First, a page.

Jan. 6 (Bloomberg) -- Shares of the following companies had unusual moves in U.S. trading. Stock symbols are in parentheses, and prices are as of 4 p.m. in New York.
Alcoa Inc. (AA US) fell 2.1 percent, the biggest drop in the Dow Jones Industrial Average, to $9.16. The largest U.S. aluminum producer will close 12 percent of its global smelting capacity after the price of the lightweight metal slumped as global supply exceeds demand.
Apollo Group Inc. (APOL US) rose 5.4 percent to $56.64, the highest price since May 2010. The operator of the University of Phoenix and the biggest U.S. for-profit college reported fiscal first-quarter profit and sales that topped analysts’ estimates as more new students signed up for classes.
DeVry Inc. (DV US), a for-profit education company, rallied 6 percent to $41.40, the second-biggest gain in the Standard & Poor’s 500 Index.
Bank of America Corp. (BAC US) declined 2.1 percent to $6.18 for the second-biggest loss in the Dow. An Obama administration official who asked for anonymity denied speculation that the White House is considering a trillion-dollar plan to refinance home loans. The bank surged 8.6 percent yesterday amid speculation the U.S. may introduce a new mortgage refinancing program.
Best Buy Co. (BBY US) rose 3.3 percent, the most since Nov. 29, to $24.22. The world’s largest consumer-electronics retailer posted a same-store sales drop in December that was in line with analysts’ estimates and repeated its forecast for profit this year as it fought off challenges from Amazon.com Inc. and Wal-Mart Stores Inc.
Dendreon Corp. (DNDN US) had the biggest gain in the Russell 1000 Index, adding 16 percent to $12.35. The maker of the prostate-cancer drug Provenge increased for a second day on optimism sales of the company’s only product will increase after revenue more than tripled in the fourth quarter.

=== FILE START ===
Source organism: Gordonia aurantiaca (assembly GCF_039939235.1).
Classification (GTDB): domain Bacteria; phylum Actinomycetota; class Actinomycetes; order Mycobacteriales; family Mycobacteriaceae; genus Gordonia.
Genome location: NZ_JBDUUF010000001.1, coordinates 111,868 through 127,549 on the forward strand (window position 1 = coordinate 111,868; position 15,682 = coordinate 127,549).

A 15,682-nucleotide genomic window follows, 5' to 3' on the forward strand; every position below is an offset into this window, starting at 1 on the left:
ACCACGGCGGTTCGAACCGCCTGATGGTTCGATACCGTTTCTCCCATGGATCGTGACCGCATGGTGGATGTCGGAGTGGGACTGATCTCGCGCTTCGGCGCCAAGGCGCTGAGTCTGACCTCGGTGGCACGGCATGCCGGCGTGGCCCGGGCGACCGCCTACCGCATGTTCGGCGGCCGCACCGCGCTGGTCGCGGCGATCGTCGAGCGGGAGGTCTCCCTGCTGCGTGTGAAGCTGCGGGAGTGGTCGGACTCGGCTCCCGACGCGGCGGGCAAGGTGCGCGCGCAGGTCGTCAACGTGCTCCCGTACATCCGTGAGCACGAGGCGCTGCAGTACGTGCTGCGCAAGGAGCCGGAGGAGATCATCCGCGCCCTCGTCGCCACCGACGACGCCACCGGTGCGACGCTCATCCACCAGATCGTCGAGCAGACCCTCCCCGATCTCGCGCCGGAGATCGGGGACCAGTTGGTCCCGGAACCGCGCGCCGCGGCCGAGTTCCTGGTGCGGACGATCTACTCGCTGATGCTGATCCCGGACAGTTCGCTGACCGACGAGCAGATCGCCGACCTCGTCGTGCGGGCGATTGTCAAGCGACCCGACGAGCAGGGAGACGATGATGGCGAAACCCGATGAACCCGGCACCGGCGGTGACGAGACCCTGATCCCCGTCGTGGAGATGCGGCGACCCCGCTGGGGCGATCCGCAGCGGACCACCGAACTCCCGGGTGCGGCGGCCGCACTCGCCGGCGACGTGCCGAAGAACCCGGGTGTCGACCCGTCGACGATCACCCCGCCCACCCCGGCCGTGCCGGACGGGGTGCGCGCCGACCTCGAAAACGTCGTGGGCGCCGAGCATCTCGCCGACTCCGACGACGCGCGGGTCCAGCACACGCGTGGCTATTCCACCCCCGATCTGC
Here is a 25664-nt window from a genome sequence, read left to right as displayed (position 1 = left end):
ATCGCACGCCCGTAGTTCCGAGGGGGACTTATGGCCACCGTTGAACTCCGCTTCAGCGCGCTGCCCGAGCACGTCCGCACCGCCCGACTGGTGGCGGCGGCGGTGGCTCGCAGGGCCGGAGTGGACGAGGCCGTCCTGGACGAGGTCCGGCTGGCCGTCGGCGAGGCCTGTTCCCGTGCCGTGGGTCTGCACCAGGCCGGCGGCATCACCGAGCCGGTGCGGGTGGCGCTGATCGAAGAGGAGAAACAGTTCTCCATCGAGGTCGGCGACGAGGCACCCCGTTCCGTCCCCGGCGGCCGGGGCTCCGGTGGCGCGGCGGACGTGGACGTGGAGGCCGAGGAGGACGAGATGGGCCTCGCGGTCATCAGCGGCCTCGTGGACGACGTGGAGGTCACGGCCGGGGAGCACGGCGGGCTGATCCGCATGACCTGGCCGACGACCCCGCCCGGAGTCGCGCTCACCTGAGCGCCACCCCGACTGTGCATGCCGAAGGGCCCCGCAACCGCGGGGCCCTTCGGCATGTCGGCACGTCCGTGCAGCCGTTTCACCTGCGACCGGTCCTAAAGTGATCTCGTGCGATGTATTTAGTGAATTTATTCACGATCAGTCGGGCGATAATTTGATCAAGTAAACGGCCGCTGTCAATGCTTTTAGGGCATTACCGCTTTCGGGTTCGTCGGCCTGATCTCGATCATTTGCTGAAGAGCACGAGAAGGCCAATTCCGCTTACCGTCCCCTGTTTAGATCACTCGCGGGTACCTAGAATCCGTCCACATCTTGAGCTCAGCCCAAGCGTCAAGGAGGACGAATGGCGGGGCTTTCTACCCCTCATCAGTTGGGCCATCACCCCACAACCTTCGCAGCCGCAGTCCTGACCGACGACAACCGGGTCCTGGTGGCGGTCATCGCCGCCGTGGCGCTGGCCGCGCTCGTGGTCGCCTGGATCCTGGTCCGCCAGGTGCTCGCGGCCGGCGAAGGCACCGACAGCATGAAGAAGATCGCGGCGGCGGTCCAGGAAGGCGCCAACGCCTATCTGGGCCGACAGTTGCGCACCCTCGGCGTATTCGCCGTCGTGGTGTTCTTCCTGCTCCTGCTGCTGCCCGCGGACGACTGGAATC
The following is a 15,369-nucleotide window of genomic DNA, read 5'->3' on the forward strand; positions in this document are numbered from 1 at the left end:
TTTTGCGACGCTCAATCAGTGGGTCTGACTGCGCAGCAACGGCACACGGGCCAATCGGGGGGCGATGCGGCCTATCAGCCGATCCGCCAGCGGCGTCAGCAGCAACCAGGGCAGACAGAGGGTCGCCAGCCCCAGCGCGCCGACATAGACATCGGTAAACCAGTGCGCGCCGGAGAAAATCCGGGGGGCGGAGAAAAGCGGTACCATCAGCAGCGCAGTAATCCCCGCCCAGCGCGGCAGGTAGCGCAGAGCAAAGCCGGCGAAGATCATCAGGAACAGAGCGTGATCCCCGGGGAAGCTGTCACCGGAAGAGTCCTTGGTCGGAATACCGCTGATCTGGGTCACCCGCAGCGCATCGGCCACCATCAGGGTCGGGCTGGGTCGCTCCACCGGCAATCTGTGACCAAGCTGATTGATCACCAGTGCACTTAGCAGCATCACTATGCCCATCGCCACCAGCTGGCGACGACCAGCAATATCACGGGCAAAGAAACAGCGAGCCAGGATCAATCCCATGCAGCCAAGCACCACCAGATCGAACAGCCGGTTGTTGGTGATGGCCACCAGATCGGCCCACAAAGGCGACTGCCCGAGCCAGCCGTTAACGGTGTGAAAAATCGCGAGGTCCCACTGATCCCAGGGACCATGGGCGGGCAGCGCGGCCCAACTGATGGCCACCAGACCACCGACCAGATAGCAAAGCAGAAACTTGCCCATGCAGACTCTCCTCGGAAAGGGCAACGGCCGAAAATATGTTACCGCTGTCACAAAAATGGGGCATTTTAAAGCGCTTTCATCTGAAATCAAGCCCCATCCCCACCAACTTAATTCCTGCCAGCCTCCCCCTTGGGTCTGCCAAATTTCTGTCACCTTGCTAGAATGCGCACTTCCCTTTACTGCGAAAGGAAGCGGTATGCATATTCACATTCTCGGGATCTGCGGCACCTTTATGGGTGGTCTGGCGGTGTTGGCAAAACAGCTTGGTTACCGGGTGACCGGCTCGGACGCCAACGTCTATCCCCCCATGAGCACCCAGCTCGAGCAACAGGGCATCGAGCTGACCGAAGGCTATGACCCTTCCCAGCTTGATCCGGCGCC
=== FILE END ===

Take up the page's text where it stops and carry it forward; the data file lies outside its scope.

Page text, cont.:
Durect Corp. (DRRX US) fell the most in the Russell 2000 Index, slumping 38 percent to 74 cents. The maker of drug-delivery systems said results from a clinical trial of Posidur, a post-surgery pain relief depot, didn’t reach statistical significance.
Exide Technologies (XIDE US) climbed 11 percent, the most since Nov. 30, to $3.13. The producer of lead-acid batteries was raised to “outperform” from “neutral” at Wedbush Securities.
Family Dollar Stores Inc. (FDO US) fell 7.5 percent, the most since January 2011, to $53.63. The discount retailer reported fiscal first-quarter revenue of $2.15 billion, missing the average analyst estimate of $2.17 billion. Comparable store sales increased 4.1 percent, compared with the average analyst estimate of 4.9 percent.
Greenbrier Cos. (GBX US) jumped 8.4 percent to $25.89, the highest price since May 31. The railcar producer reported first-quarter earnings of 48 cents a share, compared with a net loss of 11 cents a share a year earlier.
Integra LifeSciences Holdings Corp. (IART US) sank 20 percent, the most since March 1997, to $24.49. U.S. regulators cited the maker of orthopedic implants and skin-graft materials for burn victims for a problem with mold at it factory. The company also reported preliminary fourth-quarter revenue of $203 million at most, below the average analyst estimate of $213 million.
Jazz Pharmaceuticals Inc. (JAZZ US) gained 9.5 percent, the most since Aug. 23, to $45.39. The drugmaker said earnings in 2012 will be as much as $4.15 a share, compared with the average analyst estimate of $3.39. The forecast reflects earnings after the company completes the acquisition of Azur Pharma.
PriceSmart Inc. (PSMT US) dropped 14 percent, the most since December 2008, to $60.63. The owner of warehouse-shopping clubs reported first-quarter earnings that missed analysts’ estimates.
Regeneron Pharmaceuticals Inc. (REGN US) rose 8 percent to $65.79, the highest price since Oct. 10. The drugmaker was boosted to “buy” from “hold” at Jefferies Group Inc.
RF Micro Devices Inc. (RFMD US) sank 20 percent, the most since December 2008, to $4.54. The U.S. maker of chips and radio systems for mobile phones cut its forecast for fiscal third-quarter revenue to $225 million, compared with a previous estimate of $250 million. The company was cut to “market perform” from “outperform” at Oppenheimer & Co.
Saba Software Inc. (SABA US) rallied 16 percent, the most since April 2009, to $8.57. The maker of computer programs used by corporations to train employees named Elaine Kitagawa chief financial officer. Kitagawa previously served as CFO at Gaia Interactive, the company said.
Synta Pharmaceuticals Corp. (SNTA US) fell 15 percent, the most since January 2011, to $4.39. The drugmaker said it’s offering 7 million shares at $4.40 each.
United Community Banks Inc. (UCBI US) fell 10 percent, the most since Aug. 10, to $6.49. The regional bank, which has branches in Georgia and North Carolina, was lowered to “hold” from “buy” by equity analyst Kevin Fitzsimmons at Sandler O’Neill & Partners LP, with a 12-month price estimate of $7 a share.
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